Between two stools


      • indecision or uncertainty
        To be stuck in a difficult situation where one cannot make a decision or take action due to conflicting options or choices.

      • not belonging or fitting in
        To be caught between two groups or social circles, not fully accepted or welcomed by either one.

      • incomplete or insufficient
        To have or do something that is not enough or satisfactory, leaving one in an uncomfortable or disadvantageous position.

    Examples of Between two stools

    • Jane had to choose between her studies and part-time job because her father's unexpected medical bills had left her family in a financial crisis. She couldn't afford to ignore her financial responsibilities, but her grades were suffering due to the lack of time for study. Feeling caught between these two important aspects of her life, Jane found herself feeling increasingly stressed and anxious.

      The idiom "between two stools" is used to describe a situation where a person is torn between two equally undesirable options. In this case, Jane has been placed in the position of having to choose between her academic responsibilities and her financial obligations, both of which are important and cannot easily be ignored.

    • The politician faced a difficult choice between supporting the traditional middle-class values of his party or appealing to the growing number of disaffected working-class voters in his constituency. He was caught between the desire to remain true to his principles and the need to win over a new group of voters.

      In this example, the politician finds himself stuck between two different groups within his party, each with their own set of values and expectations. He must balance his allegiance to his traditional supporters with the need to court the support of a new and emerging group of voters, a position that is difficult and often unpredictable.

    • The writer struggled between the desire to write in a way that appealed to a wide audience and her own personal style of writing. She was torn between the need to earn a living and the desire to remain true to her creative vision.

      In this case, the writer is faced with a choice between producing work that will sell well and please the reader, or expressing herself in a way that allows her to remain true to her creative vision. The struggle between these competing demands can be emotionally draining and creatively challenging.

    • The project manager found herself stuck between the need to manage the project within budget and the desire to ensure that it was delivered on time. The project was behind schedule, and additional resources were needed to get it back on track, but this would push the cost over budget. The manager was faced with a difficult choice, one that would have significant repercussions for both the budget and the timeline.

      In this example, the project manager is caught between two important but conflicting objectives. She must balance the need to manage the project within budget with the need to ensure that it is delivered on time. This requires careful planning, strategic thinking, and a willingness to make difficult decisions under pressure.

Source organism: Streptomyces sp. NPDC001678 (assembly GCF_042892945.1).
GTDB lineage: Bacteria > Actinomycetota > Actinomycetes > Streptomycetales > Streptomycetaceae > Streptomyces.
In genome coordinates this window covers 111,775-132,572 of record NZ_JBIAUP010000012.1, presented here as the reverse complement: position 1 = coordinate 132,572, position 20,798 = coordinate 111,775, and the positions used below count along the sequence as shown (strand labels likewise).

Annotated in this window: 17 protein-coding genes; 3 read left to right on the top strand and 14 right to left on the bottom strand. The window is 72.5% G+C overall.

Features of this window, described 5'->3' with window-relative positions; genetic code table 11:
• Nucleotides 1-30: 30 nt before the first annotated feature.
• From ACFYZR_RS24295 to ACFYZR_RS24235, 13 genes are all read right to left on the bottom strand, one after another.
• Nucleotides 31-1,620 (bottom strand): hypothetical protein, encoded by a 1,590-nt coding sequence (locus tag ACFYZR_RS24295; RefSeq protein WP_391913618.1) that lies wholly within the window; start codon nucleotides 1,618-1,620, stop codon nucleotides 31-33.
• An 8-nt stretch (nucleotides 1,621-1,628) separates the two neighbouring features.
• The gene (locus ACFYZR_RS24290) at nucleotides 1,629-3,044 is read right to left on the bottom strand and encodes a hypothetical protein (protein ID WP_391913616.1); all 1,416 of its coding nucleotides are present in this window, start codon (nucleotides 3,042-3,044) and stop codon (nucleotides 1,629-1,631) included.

The idiom "between two stools" can be used in various contexts, but all of them describe a situation where a person is stuck in the middle without a clear resolution. It can refer to being unable to make a decision, not fitting in, or having an inadequate amount or quality of something. In each case, the person is in a state of limbo or uncertainty, unable to move forward or backward.

    In the first meaning, "between two stools" is often used to caution someone against attempting to do something that will not have a positive outcome. It suggests that attempting to find a middle ground or compromise could result in failure or disappointment. In the second meaning, the idiom can be used to describe a person who is not fully accepted by either group or community they are associated with. This can create a sense of isolation and discomfort, as the person does not fully belong in either group.

    The third meaning of the idiom highlights the idea of being caught in an uncomfortable or disadvantageous position. It can refer to having an insufficient amount of something, such as money or time, or not being able to fully complete a task or goal. This can lead to feelings of frustration and helplessness.

    Origin of "Between two stools"

    The origin of the idiom "between two stools" can be traced back to ancient Greece, where the philosopher Aristotle used it in his work "Nicomachean Ethics." In this text, he used the phrase "between two stools" to describe the idea of not being able to achieve a desired outcome by trying to please both sides in an argument or debate.

    The idiom was later popularized in English during the 17th century, with the earliest recorded usage found in a 1638 book titled "A Relation of a Journey Begun An. Dom. 1610." It is believed that the idiom was inspired by the physical act of sitting between two stools, which would result in an uncomfortable and unstable position. Over time, the idiom evolved to take on the metaphorical meaning of being caught between two conflicting options or choices.